German Chancellor Angela Merkel on Friday begins the first full round of talks on forming a three-way ‘Jamaica’ coalition that she needs to work or else risk her time in power coming to an end after 12 years.
The talks between Merkel‘s conservative bloc, the pro-business Free Democrats (FDP) and the Greens are styled as “exploratory”, but negotiators aim to get down to details of tax and budget policy in their first full meeting together.
The three-way combination, dubbed a ‘Jamaica’ coalition because the three parties’ colours – black, yellow and green – match those of the Jamaican flag, is untried at national level.
Merkel, weakened by a surging far-right in last month’s national election, needs to make the awkward alliance fly as her previous ‘grand coalition’ partners – the centre-left Social Democrats (SPD) – have said they want to rebuild in opposition after suffering their worst election result since 1933.
“We must do everything in our means to be successful in this constellation that we have,” Volker Kauder, parliamentary floor leader of Merkel‘s Christian Democrats (CDU), told ARD television.
“We must provide a stable government for the country. We have huge discussions going on in Europe. The political situation abroad has become complicated. So we need a stable government.”
An Infratest Dimap poll for ARD showed 83 per cent of Germans wanted the parties to find a compromise deal. Negotiators from the three party groups meet at 4.30 pm (1430 GMT) for the first time after holding bilateral sessions earlier this week.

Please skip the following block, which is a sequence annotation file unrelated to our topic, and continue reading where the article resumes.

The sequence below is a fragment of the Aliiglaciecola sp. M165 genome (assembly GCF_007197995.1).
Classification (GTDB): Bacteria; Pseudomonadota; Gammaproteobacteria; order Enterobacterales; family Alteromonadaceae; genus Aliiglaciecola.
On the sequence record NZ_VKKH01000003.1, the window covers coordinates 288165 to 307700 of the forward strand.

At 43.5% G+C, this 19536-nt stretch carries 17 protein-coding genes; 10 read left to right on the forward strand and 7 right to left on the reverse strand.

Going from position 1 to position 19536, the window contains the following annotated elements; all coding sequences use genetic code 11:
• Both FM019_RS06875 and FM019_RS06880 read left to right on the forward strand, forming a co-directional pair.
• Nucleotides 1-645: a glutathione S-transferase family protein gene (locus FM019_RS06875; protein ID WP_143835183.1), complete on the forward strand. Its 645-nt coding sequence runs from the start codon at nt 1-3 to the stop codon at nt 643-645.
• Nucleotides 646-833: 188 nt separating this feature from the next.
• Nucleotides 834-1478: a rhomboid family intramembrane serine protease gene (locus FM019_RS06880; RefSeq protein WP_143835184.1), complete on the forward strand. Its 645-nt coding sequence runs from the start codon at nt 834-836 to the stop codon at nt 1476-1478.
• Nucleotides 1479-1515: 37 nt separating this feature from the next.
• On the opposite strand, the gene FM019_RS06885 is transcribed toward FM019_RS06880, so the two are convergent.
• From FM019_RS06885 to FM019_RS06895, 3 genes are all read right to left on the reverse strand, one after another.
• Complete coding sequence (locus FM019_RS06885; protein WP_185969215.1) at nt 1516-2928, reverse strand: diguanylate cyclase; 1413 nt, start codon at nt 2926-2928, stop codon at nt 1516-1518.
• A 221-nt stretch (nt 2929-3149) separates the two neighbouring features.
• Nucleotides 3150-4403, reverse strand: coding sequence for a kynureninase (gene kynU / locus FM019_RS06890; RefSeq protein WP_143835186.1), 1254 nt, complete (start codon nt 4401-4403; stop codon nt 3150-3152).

Merkel, joining Friday’s talks after attending a European Union summit where leaders will discuss Britain’s planned exit from the bloc, has been able to steer Europe through its eurozone and refugee crises in part due to her dominance at home.
Now that dominance is waning – her conservatives last month registered their weakest election result since 1949.
“The chancellor knows that she must lead ‘Jamaica’ to success. Otherwise the centrifugal forces in the CDU will become uncontrollable,” business daily Handelsblatt wrote in an editorial headlined: “Jamaica as last chance for Merkel.”
Some conservatives are starting to look towards a post-Merkel era. Daniel Guenther, conservative premier of the northern state of Schleswig-Holstein, said Germans had a “huge interest” in Merkel leading Germany for another four years.
“But they also want to see how things will proceed afterwards,” he told Focus magazine.
Merkel, 63, has suffered two further setbacks since the national election: the CDU was defeated in a regional election in Lower Saxony on Sunday, and the party’s premier in the eastern state of Saxony resigned on Wednesday, saying younger, fresher leadership was needed to revitalise the conservatives.
Should the three party groups fail to form a coalition, some in their ranks fear this could lead to public disenchantment and fuel further support for the far-right Alternative for Germany (AfD), which entered parliament for the first time last month.
If she cannot clinch a three-way coalition pact, Merkel could try to form a minority government, or else call fresh elections – an unprecedented scenario.
Alternatively, she could try to team up with the SPD. The Social Democrats reject that scenario, though senior party official Thomas Oppermann has indicated they could reconsider on one condition: Merkel steps aside.